Leaving WPGA: Graduation in the Eyes of Grade 12’s

By: Annushka Agarwal (Grade 9)

When a grade eight walks down the linoleum-floored halls of WPGA, they’re focused on the never-ending challenges of school. They don’t give a second thought to the fact that one day, they will no longer pass through the stylishly furnished lobby, or get a heart attack when scrolling through their grades on Wolfnet, or swing by the cafeteria to grab a cookie on their way to social studies.

For many of our grads, though, this is all that’s on their minds. At the beginning of their grade twelve year (and earlier, for some!), students begin to look at their high school not from the viewpoint of a busy student, but from one of someone who will soon be leaving. It occurs to many that Coffee House, Sports Day, and pizza lunches could all be some of their parting experiences with WPGA.

The reactions to this reality vary dramatically, as I very quickly discovered after interviewing some grads.

Some grads described the experience of leaving school as sad. This is far from unexpected, considering that many students have had similar peer groups from kindergarten. Dealing with leaving a family of people you might have known for fourteen years is nostalgic at best, and heartbreaking at worst.

In contrast to this, other grads are more than ready for change. One grad described her frustration with being with a very small group of people.

“I love WPGA and it’s made me a better person,” she explains. “But I’m ready to move to a place where people don’t know everything about me.” Getting a fresh start and maybe a chance to re-envision their identity is a common theme among many grads. Being with a similar peer group for years creates close relationships, but it also makes it difficult for people to experiment or change parts of themselves. For many, going to university or elsewhere is a chance to break free of preconceived notions about their identity, or a reputation they may have earned years ago. Moving away from home is a fantastic opportunity to try new things, meet new people, and not be judged for it.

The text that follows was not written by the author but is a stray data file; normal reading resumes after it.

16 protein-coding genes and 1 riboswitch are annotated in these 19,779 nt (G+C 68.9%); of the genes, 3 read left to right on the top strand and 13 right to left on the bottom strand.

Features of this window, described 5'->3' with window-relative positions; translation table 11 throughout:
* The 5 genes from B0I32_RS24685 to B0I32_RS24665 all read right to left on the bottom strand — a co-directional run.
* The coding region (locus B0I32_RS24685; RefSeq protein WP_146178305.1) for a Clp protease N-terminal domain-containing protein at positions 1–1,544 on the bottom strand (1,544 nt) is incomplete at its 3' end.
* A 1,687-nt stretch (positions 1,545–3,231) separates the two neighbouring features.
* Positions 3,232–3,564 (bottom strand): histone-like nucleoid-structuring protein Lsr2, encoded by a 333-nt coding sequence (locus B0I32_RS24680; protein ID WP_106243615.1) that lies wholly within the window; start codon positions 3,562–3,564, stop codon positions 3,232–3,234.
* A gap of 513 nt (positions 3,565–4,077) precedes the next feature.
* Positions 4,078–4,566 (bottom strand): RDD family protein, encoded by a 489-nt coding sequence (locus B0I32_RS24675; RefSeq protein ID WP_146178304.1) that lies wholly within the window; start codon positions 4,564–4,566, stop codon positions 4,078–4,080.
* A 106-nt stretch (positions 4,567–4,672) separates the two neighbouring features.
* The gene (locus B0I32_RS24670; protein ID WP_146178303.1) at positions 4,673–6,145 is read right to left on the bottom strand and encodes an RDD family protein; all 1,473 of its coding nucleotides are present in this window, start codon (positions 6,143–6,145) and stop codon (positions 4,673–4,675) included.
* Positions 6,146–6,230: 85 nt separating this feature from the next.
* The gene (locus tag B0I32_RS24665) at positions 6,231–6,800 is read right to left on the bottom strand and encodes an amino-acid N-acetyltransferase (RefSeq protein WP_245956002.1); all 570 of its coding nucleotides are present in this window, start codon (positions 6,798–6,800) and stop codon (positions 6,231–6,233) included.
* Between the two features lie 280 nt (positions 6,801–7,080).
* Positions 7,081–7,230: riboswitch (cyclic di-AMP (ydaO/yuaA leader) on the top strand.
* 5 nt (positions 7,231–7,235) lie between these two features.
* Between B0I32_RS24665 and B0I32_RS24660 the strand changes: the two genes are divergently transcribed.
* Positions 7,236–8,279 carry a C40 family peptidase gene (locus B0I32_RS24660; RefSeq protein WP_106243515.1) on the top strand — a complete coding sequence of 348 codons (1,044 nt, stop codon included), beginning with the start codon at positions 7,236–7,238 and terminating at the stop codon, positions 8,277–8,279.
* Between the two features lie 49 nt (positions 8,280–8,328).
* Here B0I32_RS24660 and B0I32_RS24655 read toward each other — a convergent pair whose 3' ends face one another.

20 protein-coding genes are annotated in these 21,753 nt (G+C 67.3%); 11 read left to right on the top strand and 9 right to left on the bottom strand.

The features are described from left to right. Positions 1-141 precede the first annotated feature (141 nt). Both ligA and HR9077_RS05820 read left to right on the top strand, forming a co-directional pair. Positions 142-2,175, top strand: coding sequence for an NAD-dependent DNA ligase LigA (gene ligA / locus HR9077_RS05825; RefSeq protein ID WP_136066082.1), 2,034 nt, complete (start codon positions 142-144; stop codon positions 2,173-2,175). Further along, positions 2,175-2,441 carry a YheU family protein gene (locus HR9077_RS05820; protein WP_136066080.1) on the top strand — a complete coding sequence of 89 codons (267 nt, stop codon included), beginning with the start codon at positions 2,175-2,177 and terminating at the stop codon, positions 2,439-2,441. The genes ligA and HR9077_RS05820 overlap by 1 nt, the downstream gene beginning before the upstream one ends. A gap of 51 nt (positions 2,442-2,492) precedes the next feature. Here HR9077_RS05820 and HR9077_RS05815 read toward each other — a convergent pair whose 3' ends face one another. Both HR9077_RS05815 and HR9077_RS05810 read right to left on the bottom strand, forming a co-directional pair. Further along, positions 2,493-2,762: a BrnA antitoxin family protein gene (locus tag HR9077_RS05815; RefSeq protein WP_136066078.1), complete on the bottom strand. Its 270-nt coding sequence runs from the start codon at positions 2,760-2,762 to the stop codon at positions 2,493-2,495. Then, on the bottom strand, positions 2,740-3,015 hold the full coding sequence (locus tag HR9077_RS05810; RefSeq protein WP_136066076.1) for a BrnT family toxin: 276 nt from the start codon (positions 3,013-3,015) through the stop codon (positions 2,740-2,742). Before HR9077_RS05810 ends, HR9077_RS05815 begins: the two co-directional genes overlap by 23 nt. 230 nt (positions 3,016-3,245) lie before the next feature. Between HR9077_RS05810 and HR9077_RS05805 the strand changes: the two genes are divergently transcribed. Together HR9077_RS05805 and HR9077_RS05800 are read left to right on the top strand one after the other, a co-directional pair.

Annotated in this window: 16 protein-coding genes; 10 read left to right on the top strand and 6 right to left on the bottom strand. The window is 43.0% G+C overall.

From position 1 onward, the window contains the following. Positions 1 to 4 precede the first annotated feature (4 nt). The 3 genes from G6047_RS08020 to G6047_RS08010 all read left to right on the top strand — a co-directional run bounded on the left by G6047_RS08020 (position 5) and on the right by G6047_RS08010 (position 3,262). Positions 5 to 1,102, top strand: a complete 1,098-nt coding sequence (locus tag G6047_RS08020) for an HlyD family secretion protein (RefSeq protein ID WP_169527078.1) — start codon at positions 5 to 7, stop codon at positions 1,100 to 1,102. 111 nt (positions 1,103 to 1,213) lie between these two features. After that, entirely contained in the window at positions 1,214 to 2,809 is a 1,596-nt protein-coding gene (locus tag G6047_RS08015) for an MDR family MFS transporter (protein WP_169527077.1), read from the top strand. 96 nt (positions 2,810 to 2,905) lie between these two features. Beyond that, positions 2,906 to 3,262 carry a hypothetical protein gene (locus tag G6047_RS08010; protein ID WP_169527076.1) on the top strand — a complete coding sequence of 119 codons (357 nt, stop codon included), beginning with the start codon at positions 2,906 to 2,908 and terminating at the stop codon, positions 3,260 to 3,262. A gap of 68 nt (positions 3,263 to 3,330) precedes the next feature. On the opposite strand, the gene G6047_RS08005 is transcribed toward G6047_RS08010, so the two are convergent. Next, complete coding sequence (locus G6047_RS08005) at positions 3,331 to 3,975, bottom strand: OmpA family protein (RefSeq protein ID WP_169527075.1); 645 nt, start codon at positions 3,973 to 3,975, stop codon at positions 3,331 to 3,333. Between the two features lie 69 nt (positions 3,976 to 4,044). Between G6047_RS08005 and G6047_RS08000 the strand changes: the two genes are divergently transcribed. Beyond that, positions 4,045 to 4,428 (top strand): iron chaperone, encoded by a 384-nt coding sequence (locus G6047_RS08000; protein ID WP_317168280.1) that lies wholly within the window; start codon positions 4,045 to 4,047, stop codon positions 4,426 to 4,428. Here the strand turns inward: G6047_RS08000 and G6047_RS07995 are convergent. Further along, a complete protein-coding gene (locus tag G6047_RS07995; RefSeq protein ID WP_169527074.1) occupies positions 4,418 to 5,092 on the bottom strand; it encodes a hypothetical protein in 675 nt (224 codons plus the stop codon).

“Of course I’m excited!” one grad exclaimed joyfully when asked about the prospect of graduation. “University has decent parking spots and I can get the [heck] away from calculus.”

This response to graduation seems casual, like perhaps leaving the close-knit community of WPGA isn’t so big of a deal. And maybe for a few lone students, it isn’t. But in many cases, it’s likely that students use the guise of casual indifference to conceal their secret despair over leaving everything behind.

Going away will always be emotional and nostalgic. But in the end, it pressures youth to boldly leave behind the security blanket of high school and venture on to reinvent themselves.

 

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